In an emergency stopping situation, many drivers don’t press the brakes with enough force to stop the vehicle in the shortest distance. The S-Class has a standard brake assist system to detect emergency braking situations (by how hard and how quickly the brake pedal is pressed) and then automatically apply maximum braking immediately in order to help prevent a collision. The Model S doesn’t offer a brake assist feature.

The S-Class stops much shorter than the Model S:

S-Class

Model S

60 to 0 MPH

114 feet

124 feet

Motor Trend

Tires and Wheels Comparison

For better traction, the S63/S65’s tires are larger than the largest tires available on the Model S (F:255/40R20 & R:285/35R20 vs. F:245/35R21 & R:265/35R21).

Changing a flat tire near traffic can be dangerous and inconvenient. The run-flat tires available on the S-Class can be driven up to 50 miles without any air pressure, allowing you to drive to a service station for a repair. The Model S doesn’t offer run-flat tires.

Suspension and Handling Comparison

The front and rear suspension of the S-Class uses air springs for a smoother, controlled ride than the Model S, which uses coil springs. Air springs maintain proper ride height and ride more smoothly.

The S-Class offers an available active suspension system, which counteracts cornering forces actively, limiting body roll and improving handling and stability. Tesla doesn’t offer an active suspension on the Model S.

For a smoother ride and more stable handling, the S-Class’ wheelbase is 8.1 inches longer than on the Model S (124.6 inches vs. 116.5 inches).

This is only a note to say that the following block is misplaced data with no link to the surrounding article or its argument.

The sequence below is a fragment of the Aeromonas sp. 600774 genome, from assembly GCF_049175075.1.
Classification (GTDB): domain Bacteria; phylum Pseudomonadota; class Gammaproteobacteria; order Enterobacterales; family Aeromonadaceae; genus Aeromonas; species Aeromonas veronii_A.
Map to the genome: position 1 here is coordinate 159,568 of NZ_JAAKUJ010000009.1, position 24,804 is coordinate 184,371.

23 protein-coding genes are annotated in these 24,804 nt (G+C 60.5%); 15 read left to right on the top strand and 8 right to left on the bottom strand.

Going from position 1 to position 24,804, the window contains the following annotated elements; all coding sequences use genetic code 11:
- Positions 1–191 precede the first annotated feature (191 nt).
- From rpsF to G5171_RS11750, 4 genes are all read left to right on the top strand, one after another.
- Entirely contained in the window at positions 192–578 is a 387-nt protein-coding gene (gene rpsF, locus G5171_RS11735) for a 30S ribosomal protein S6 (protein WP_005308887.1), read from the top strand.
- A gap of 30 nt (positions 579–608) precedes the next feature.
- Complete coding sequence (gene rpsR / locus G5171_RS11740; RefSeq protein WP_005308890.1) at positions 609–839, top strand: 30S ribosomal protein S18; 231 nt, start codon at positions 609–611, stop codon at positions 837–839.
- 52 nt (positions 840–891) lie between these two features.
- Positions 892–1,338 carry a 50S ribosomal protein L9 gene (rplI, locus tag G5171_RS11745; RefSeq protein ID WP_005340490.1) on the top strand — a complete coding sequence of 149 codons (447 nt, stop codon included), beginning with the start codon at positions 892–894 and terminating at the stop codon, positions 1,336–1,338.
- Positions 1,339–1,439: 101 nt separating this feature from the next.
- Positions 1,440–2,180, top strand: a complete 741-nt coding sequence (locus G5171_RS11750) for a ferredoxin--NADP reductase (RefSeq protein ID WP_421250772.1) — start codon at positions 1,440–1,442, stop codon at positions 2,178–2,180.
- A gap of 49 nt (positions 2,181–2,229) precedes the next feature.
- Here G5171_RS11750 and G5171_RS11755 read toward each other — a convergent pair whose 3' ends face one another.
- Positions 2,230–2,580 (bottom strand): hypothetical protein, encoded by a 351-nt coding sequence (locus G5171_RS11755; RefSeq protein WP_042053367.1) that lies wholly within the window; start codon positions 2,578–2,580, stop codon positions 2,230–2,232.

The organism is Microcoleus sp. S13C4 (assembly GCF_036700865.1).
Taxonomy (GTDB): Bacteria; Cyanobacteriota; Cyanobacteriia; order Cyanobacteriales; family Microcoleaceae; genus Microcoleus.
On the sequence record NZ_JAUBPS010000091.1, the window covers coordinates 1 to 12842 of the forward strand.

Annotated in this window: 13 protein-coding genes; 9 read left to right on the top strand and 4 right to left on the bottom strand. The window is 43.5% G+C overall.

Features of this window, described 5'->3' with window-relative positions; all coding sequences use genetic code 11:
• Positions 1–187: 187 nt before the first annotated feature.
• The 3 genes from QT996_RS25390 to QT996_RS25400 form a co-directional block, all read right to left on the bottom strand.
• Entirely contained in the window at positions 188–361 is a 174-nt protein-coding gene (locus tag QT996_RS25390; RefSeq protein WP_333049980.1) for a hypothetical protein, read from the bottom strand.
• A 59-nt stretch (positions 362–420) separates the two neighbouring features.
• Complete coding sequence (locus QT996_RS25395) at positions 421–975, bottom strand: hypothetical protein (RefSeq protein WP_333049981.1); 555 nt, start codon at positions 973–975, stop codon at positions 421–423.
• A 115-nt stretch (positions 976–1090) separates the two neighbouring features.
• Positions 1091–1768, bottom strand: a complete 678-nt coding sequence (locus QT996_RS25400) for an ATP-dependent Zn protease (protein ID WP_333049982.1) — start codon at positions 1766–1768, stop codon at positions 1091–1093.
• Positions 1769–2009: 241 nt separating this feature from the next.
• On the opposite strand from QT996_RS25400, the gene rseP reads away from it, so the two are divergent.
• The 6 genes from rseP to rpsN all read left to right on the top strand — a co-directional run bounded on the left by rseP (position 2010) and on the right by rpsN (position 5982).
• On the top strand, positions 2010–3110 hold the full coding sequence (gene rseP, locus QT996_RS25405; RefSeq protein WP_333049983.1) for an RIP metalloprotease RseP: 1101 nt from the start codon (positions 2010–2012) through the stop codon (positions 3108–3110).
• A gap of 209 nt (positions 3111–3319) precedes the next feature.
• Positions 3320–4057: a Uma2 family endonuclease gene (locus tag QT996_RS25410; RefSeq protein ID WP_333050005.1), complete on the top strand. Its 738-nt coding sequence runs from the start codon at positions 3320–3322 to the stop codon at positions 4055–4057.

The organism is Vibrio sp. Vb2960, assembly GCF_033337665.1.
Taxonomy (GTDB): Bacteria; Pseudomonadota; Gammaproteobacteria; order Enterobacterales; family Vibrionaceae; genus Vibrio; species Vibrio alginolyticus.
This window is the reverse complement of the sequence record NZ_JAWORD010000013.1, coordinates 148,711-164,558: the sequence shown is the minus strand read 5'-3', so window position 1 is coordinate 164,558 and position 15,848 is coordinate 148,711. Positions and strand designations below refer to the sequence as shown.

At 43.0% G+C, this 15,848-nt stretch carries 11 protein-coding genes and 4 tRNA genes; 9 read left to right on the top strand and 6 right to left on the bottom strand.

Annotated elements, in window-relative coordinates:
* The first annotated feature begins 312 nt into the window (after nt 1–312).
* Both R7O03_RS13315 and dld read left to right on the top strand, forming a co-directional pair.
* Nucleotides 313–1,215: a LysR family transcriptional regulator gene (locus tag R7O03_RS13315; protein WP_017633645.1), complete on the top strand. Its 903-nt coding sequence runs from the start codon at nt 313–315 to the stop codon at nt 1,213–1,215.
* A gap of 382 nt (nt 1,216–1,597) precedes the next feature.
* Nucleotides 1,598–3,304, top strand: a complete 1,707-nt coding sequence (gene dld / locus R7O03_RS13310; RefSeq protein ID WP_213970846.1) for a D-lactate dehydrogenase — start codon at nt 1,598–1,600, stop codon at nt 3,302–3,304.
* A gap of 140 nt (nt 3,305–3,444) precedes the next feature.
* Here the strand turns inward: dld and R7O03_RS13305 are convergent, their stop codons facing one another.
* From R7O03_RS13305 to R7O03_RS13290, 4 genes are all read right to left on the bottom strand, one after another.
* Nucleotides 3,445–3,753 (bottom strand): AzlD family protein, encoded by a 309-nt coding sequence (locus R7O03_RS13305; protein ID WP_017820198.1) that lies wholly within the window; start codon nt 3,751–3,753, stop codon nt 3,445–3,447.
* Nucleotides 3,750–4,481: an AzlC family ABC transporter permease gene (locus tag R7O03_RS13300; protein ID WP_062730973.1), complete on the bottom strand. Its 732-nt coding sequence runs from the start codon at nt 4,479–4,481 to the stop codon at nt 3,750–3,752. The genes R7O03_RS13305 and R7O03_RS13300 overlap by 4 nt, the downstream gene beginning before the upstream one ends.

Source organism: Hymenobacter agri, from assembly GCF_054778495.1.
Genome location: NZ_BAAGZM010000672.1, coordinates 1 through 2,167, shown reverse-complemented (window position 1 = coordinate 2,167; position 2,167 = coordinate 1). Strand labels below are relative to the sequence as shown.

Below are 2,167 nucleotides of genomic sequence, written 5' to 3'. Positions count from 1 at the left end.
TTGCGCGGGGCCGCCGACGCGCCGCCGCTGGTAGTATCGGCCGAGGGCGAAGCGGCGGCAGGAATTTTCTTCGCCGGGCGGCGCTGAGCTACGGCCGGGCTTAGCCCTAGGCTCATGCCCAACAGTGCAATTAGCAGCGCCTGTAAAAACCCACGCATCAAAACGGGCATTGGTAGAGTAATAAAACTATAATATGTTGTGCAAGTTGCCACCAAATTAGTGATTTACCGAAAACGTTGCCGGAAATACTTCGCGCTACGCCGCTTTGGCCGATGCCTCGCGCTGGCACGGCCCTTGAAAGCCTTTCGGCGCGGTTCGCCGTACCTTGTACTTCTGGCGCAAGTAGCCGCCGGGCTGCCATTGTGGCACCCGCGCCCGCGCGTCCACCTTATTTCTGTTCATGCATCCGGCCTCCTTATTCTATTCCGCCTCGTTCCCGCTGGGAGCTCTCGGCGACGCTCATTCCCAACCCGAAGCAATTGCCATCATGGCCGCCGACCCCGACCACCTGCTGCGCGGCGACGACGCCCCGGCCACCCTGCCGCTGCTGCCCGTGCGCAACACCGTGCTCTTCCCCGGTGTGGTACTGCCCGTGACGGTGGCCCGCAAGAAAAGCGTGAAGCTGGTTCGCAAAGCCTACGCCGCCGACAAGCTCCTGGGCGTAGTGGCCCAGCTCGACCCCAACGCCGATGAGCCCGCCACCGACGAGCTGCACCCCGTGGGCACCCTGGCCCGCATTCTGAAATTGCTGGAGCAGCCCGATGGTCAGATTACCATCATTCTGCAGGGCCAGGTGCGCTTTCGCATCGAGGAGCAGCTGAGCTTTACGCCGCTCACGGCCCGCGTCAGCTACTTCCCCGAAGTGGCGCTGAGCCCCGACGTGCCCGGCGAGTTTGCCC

The S600 handles at .90 G’s, while the Model S pulls only .87 G’s of cornering force in a Motor Trend skidpad test.

Passenger Space Comparison

The S-Class has .9 inches more front headroom, 2 inches more front shoulder room, 3.9 inches more rear headroom, 7.6 inches more rear legroom and 4.1 inches more rear shoulder room than the Model S.

For enhanced passenger comfort on long trips the S-Class’ available rear seats recline. The Model S’ middle row seats don’t recline.

Cargo Capacity Comparison

With its sedan body style and remote trunk release lockout, the S-Class offers cargo security. The Model S’ hatchback body style, non-lockable folding seat and non-lockable remote release defeat cargo security.

A standard locking glovebox keeps your small valuables safer in the S-Class. The Model S doesn’t offer locking storage for small valuables.

To make loading groceries and cargo easier when your hands are full, the S-Class’ available trunk can be opened and closed just by kicking your foot under the back bumper, leaving your hands completely free. The Model S doesn’t offer a hands-free gesture to open its trunk, forcing you to put cargo down if your hands are full.

Ergonomics Comparison